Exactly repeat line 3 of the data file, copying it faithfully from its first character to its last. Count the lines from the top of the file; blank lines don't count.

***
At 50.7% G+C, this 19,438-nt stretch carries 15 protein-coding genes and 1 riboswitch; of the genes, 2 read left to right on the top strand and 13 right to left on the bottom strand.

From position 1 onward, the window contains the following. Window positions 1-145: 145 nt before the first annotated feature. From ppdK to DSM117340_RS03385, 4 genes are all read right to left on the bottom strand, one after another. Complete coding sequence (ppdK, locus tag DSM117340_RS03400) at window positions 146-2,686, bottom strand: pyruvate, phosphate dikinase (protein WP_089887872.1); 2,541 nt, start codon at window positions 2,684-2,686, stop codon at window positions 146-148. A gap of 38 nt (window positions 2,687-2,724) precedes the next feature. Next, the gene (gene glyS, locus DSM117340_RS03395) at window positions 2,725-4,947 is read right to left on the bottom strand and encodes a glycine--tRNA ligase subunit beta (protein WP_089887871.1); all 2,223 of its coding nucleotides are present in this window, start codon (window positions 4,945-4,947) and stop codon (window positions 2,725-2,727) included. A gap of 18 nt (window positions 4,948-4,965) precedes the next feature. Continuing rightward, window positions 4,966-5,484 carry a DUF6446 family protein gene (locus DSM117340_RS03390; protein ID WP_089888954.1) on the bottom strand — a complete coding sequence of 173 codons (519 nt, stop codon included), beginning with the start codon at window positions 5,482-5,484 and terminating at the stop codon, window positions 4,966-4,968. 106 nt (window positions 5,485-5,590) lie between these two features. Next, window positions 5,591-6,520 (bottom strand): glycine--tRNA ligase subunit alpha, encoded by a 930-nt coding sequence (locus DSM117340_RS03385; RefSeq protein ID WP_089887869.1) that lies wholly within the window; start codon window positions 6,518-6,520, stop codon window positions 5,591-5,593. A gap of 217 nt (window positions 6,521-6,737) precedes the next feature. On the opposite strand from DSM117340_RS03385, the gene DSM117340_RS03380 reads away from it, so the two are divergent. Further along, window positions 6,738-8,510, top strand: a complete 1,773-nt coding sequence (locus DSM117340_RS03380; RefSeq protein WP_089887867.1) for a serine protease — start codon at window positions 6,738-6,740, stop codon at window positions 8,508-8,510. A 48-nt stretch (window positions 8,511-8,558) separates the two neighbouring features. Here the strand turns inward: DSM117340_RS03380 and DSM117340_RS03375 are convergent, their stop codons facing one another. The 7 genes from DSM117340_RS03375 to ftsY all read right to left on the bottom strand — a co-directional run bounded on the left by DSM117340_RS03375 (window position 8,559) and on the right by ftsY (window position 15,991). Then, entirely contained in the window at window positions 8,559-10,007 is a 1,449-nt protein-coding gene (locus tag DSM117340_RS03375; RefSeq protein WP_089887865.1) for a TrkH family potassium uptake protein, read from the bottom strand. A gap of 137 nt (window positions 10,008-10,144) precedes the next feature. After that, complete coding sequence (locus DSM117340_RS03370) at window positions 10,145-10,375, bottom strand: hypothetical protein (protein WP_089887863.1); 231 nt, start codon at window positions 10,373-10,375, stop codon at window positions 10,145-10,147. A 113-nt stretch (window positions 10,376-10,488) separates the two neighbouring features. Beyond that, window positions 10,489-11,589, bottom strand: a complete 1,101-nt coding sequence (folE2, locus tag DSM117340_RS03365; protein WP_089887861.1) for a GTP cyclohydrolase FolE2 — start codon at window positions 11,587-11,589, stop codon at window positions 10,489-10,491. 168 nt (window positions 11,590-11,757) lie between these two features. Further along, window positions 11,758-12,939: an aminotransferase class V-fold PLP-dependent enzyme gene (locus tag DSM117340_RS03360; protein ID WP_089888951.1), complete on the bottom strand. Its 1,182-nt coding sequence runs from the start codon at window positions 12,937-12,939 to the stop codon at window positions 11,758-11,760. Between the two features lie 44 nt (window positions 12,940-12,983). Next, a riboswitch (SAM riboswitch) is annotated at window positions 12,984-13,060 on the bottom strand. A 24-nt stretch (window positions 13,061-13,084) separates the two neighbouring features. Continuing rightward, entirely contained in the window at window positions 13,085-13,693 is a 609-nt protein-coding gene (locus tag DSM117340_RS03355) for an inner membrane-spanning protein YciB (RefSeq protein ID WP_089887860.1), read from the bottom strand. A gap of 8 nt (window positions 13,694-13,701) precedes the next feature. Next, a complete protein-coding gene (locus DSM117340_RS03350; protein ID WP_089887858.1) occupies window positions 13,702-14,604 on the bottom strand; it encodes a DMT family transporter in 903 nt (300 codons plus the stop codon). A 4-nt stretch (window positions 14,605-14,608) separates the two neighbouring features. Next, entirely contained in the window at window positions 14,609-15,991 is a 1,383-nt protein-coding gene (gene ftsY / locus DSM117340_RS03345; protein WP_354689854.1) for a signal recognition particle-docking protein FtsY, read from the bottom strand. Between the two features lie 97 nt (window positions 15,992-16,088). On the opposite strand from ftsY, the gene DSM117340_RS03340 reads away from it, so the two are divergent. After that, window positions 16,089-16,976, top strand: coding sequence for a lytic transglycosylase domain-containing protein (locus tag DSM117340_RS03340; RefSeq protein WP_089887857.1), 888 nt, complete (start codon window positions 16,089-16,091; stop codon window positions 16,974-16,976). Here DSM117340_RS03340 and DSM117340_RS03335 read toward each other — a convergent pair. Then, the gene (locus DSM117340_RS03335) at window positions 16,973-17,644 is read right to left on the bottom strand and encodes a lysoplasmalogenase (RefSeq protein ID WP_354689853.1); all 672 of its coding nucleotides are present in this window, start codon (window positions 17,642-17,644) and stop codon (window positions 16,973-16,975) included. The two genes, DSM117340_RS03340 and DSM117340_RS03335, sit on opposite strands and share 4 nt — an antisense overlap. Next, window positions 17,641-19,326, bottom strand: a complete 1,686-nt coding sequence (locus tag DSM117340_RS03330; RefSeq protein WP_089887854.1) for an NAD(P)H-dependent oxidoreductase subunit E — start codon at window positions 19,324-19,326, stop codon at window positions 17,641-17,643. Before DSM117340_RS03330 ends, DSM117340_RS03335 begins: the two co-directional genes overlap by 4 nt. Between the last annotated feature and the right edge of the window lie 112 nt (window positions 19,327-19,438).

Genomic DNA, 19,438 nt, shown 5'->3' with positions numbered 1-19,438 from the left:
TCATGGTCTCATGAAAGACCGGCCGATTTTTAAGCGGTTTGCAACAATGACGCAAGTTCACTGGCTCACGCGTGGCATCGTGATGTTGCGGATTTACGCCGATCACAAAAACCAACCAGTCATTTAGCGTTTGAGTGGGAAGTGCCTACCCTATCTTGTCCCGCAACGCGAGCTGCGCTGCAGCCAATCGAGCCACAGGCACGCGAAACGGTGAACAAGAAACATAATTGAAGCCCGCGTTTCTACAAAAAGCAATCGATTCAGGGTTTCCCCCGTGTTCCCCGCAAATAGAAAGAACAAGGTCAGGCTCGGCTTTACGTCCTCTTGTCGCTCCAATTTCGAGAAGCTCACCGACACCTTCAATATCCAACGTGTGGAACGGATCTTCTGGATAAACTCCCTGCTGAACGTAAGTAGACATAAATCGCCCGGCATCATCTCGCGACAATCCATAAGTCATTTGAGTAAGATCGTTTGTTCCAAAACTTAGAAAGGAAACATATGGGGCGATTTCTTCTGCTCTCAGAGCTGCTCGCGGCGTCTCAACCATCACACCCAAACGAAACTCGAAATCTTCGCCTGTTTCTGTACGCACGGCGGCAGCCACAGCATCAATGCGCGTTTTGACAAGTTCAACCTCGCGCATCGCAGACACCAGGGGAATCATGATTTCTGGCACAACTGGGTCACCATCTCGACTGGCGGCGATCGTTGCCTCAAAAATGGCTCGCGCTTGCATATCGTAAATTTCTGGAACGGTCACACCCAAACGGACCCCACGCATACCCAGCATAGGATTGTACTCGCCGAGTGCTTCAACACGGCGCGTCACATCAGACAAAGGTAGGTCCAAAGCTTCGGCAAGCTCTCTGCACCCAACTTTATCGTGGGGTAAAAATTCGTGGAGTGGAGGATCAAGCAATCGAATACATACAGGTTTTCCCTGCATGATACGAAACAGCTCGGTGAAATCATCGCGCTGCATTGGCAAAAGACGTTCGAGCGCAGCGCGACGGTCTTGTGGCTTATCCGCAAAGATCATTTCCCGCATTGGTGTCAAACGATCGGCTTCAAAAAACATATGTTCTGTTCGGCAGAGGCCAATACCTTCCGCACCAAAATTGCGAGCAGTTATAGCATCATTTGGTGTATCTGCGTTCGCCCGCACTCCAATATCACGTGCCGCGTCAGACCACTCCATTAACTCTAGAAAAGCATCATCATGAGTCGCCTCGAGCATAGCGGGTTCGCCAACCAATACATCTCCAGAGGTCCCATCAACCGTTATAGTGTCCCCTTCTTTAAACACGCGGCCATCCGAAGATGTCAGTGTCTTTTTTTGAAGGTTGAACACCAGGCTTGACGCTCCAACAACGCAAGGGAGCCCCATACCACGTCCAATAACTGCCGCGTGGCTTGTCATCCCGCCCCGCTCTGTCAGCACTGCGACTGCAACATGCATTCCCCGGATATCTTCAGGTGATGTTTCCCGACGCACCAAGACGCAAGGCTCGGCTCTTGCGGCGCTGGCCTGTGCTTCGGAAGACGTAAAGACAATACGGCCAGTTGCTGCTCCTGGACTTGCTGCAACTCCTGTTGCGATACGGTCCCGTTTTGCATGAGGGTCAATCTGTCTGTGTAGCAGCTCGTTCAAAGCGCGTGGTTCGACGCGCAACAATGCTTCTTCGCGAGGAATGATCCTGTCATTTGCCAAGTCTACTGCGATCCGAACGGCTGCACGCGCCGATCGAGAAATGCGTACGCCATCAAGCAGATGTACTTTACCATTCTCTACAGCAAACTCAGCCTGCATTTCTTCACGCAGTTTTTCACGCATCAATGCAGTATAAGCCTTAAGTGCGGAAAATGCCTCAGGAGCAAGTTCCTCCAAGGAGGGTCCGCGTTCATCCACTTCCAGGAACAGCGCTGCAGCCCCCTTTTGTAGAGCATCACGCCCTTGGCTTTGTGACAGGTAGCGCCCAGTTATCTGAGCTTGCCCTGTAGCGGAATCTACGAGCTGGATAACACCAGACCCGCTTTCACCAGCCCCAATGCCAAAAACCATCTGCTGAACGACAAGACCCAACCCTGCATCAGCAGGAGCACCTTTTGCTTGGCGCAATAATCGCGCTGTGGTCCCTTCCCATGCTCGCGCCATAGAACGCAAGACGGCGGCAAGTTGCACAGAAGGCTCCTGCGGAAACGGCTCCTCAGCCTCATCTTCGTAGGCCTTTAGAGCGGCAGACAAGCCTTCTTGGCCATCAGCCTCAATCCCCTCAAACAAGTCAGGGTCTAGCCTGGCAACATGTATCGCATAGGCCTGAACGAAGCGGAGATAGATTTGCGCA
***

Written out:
Genomic DNA, 19,438 nt, shown 5'->3' with positions numbered 1-19,438 from the left: